An libertarian economist acquaintance views the world through his lens. He says that if people really wanted quiet restaurants, the market would respond and there would be quiet restaurants. I tell him that for some things the laws of economics don’t work. People wanted smoke-free restaurants, transportation, and workplaces, but it took laws and regulations to achieve that goal.

And the same is true for quiet restaurants.

The noise issue is very similar to the secondhand smoke issue. Environmental tobacco smoke (that’s the technical term for secondhand smoke) and noise are nuisances to many if not most people, but both are also health hazards.

Secondhand smoke causes heart attacks, lung disease, and cancer. It may be responsible for 30% of heart attacks. Unwanted noise causes hearing loss, increased blood pressure and pulse, and increased stress hormone levels. The CDC reported that many adults with noise-induced hearing loss had no occupational noise exposure whatsoever.

If enough of us complain to our elected officials–city council members, state legislators, and congressional representatives–maybe they will take action to make restaurants quieter.

Dr. Daniel Fink is a leading noise activist based in the Los Angeles area. He is the founding chair of The Quiet Coalition, an organization of science, health, and legal professionals concerned about the impacts of noise on health, environment, learning, productivity, and quality of life in America. Dr Fink also is the interim chair of Quiet Communities’ Health Advisory Council, and he served on the board of the American Tinnitus Association from 2015-2018.

Din with your dinner?

Photo credit: bruce mars from Pexels

by Daniel Fink, MD, Chair, The Quiet Coalition

Meredith Goad, Portland Press-Herald, writes about restaurant noise and how diners are getting fed up with the din that invariably accompanies their dinner. Her piece is thorough and respectful, and her suggestions are thoughtful.  Yes, tell the manager that the loud music is the reason you will not be returning, and do download a sound meter app so you can measure decibel levels when you eat out.

That said, one doesn’t need a sound meter app to know if it’s too loud. If you have to strain to speak or to be heard, the ambient noise level is above 75 A-weighted decibels and your hearing is being damaged. And no meal is worth permanent hearing damage.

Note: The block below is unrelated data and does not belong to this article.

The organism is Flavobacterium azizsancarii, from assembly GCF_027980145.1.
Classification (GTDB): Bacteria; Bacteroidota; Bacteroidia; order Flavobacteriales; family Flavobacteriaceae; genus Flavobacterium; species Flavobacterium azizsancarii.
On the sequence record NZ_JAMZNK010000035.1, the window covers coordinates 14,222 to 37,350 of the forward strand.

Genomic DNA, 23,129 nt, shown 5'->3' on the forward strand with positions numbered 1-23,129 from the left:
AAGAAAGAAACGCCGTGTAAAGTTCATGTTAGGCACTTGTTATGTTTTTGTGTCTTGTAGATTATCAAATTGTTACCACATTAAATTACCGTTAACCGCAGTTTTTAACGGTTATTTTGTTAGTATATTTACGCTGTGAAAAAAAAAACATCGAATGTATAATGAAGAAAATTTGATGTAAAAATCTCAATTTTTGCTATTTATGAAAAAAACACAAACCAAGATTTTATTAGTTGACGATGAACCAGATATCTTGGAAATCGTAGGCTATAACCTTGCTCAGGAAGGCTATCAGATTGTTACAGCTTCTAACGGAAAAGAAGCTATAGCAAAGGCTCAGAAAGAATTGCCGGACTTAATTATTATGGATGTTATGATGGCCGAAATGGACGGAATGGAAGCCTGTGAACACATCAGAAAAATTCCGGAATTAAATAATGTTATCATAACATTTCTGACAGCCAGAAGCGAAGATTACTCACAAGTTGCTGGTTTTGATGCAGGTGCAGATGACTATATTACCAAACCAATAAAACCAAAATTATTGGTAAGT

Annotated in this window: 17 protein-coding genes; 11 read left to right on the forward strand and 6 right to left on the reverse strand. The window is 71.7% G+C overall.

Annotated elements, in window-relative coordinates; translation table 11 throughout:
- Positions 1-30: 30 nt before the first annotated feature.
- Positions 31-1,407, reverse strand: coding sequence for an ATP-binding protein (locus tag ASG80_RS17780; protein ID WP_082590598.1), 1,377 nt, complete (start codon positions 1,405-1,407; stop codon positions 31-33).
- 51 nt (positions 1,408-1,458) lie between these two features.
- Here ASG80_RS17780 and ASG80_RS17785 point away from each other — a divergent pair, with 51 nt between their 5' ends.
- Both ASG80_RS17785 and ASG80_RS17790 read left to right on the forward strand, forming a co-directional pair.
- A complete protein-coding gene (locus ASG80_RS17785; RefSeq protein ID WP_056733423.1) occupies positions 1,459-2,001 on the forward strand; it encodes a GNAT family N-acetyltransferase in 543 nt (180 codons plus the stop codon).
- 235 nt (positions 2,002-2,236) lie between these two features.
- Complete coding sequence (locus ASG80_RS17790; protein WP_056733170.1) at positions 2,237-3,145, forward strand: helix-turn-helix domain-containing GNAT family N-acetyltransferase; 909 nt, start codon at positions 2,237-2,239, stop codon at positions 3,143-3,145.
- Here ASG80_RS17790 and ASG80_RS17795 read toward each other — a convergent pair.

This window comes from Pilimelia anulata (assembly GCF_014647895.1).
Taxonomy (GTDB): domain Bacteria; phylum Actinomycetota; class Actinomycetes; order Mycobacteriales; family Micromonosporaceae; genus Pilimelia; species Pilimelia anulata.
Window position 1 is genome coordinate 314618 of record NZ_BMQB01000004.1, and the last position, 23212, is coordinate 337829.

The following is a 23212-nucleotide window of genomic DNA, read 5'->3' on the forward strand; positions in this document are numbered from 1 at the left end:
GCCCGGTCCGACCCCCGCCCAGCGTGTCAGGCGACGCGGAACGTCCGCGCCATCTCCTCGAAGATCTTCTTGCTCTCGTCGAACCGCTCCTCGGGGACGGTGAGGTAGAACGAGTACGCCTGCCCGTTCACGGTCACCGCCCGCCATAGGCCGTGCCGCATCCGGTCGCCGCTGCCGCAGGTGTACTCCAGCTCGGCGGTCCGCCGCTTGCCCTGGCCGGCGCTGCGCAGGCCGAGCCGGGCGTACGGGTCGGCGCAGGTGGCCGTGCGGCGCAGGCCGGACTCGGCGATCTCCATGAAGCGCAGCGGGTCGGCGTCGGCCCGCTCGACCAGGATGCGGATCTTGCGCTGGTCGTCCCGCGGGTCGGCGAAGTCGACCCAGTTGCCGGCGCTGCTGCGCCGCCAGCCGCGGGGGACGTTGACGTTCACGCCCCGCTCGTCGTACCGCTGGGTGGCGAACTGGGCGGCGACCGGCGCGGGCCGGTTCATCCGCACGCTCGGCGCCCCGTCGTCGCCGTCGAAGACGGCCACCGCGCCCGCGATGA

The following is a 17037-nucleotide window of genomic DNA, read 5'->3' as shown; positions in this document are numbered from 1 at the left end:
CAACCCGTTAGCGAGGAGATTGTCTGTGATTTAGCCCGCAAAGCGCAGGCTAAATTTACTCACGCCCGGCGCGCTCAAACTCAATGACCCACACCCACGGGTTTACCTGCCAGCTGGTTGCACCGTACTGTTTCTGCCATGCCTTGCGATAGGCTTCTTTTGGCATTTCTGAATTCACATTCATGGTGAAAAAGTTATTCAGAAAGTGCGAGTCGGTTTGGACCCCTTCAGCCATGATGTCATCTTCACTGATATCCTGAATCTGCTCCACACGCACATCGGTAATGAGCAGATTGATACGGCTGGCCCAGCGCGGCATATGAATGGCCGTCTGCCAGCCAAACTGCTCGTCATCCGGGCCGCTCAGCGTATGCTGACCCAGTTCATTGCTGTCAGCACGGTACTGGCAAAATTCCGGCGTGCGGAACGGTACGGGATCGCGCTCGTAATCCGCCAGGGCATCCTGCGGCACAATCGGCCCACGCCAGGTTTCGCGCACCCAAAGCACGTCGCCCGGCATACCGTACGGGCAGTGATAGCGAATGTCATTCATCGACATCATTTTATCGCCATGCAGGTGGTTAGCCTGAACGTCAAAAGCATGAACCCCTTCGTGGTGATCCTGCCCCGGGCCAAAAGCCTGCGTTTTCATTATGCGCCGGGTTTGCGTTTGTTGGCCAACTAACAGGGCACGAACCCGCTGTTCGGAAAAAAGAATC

Dr. Daniel Fink is a leading noise activist based in the Los Angeles area. He is the founding chair of The Quiet Coalition, an organization of science, health, and legal professionals concerned about the impacts of noise on health, environment, learning, productivity, and quality of life in America. Dr Fink also is the interim chair of Quiet Communities’ Health Advisory Council, and he served on the board of the American Tinnitus Association from 2015-2018.

 

Annoyed by restaurant playlists, a musician makes his own

Photo credit: Terje Sollie from Pexels

by Daniel Fink, MD, Chair, The Quiet Coalition

The New York Times writes about the seasonal playlists that musician and composer Ryuichi Sakamoto complied for the Kajitsu restaurant in New York City.  Sakamoto approached the chef with this list because he could not bear the music the restaurant played for its customers.

Not every restaurant can have a music pro compile its playlist, but at the least they can turn down the volume and let their customers enjoy their conversation.

And you don’t need a sound meter to know if it’s too loud or not. If you can’t carry on a normal conversation without raising your voice to be heard, or you strain to hear your dining companions, the ambient noise level is above 75 A-weighted decibels.

Not by coincidence, that is also the auditory injury threshold, the sound level at which hearing damage begins.

Remember: if it sounds too loud, it IS too loud.

Dr. Daniel Fink is a leading noise activist based in the Los Angeles area. He is the founding chair of The Quiet Coalition, an organization of science, health, and legal professionals concerned about the impacts of noise on health, environment, learning, productivity, and quality of life in America. Dr Fink also is the interim chair of Quiet Communities’ Health Advisory Council, and he served on the board of the American Tinnitus Association from 2015-2018.